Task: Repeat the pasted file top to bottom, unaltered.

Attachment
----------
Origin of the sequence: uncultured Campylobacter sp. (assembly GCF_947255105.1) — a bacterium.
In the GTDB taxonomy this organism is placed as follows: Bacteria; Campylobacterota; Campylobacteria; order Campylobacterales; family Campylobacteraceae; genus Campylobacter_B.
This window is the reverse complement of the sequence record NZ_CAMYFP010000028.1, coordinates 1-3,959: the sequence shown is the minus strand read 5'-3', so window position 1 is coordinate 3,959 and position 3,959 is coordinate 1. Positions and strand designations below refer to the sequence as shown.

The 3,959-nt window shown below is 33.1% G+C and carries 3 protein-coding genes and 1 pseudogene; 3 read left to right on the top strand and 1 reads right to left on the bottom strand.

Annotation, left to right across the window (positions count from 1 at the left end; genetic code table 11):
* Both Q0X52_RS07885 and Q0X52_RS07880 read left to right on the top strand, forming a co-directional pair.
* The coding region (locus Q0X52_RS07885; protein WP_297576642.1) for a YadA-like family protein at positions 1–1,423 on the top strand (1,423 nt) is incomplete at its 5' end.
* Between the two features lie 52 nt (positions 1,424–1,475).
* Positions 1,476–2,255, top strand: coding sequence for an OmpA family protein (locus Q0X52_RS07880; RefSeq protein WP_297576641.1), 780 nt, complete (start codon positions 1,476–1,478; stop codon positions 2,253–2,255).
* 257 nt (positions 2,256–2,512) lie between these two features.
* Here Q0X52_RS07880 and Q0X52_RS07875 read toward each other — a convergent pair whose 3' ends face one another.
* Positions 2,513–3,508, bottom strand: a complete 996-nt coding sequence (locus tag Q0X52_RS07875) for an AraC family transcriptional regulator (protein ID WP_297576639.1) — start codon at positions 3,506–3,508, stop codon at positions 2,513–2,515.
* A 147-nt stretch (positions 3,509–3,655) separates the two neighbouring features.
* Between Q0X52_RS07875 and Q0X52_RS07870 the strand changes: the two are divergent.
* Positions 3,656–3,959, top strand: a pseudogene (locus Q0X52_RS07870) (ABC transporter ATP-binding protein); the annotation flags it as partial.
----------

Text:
Origin of the sequence: uncultured Campylobacter sp. (assembly GCF_947255105.1) — a bacterium.
In the GTDB taxonomy this organism is placed as follows: Bacteria; Campylobacterota; Campylobacteria; order Campylobacterales; family Campylobacteraceae; genus Campylobacter_B.
This window is the reverse complement of the sequence record NZ_CAMYFP010000028.1, coordinates 1-3,959: the sequence shown is the minus strand read 5'-3', so window position 1 is coordinate 3,959 and position 3,959 is coordinate 1. Positions and strand designations below refer to the sequence as shown.

The 3,959-nt window shown below is 33.1% G+C and carries 3 protein-coding genes and 1 pseudogene; 3 read left to right on the top strand and 1 reads right to left on the bottom strand.

Annotation, left to right across the window (positions count from 1 at the left end; genetic code table 11):
* Both Q0X52_RS07885 and Q0X52_RS07880 read left to right on the top strand, forming a co-directional pair.
* The coding region (locus Q0X52_RS07885; protein WP_297576642.1) for a YadA-like family protein at positions 1–1,423 on the top strand (1,423 nt) is incomplete at its 5' end.
* Between the two features lie 52 nt (positions 1,424–1,475).
* Positions 1,476–2,255, top strand: coding sequence for an OmpA family protein (locus Q0X52_RS07880; RefSeq protein WP_297576641.1), 780 nt, complete (start codon positions 1,476–1,478; stop codon positions 2,253–2,255).
* 257 nt (positions 2,256–2,512) lie between these two features.
* Here Q0X52_RS07880 and Q0X52_RS07875 read toward each other — a convergent pair whose 3' ends face one another.
* Positions 2,513–3,508, bottom strand: a complete 996-nt coding sequence (locus tag Q0X52_RS07875) for an AraC family transcriptional regulator (protein ID WP_297576639.1) — start codon at positions 3,506–3,508, stop codon at positions 2,513–2,515.
* A 147-nt stretch (positions 3,509–3,655) separates the two neighbouring features.
* Between Q0X52_RS07875 and Q0X52_RS07870 the strand changes: the two are divergent.
* Positions 3,656–3,959, top strand: a pseudogene (locus Q0X52_RS07870) (ABC transporter ATP-binding protein); the annotation flags it as partial.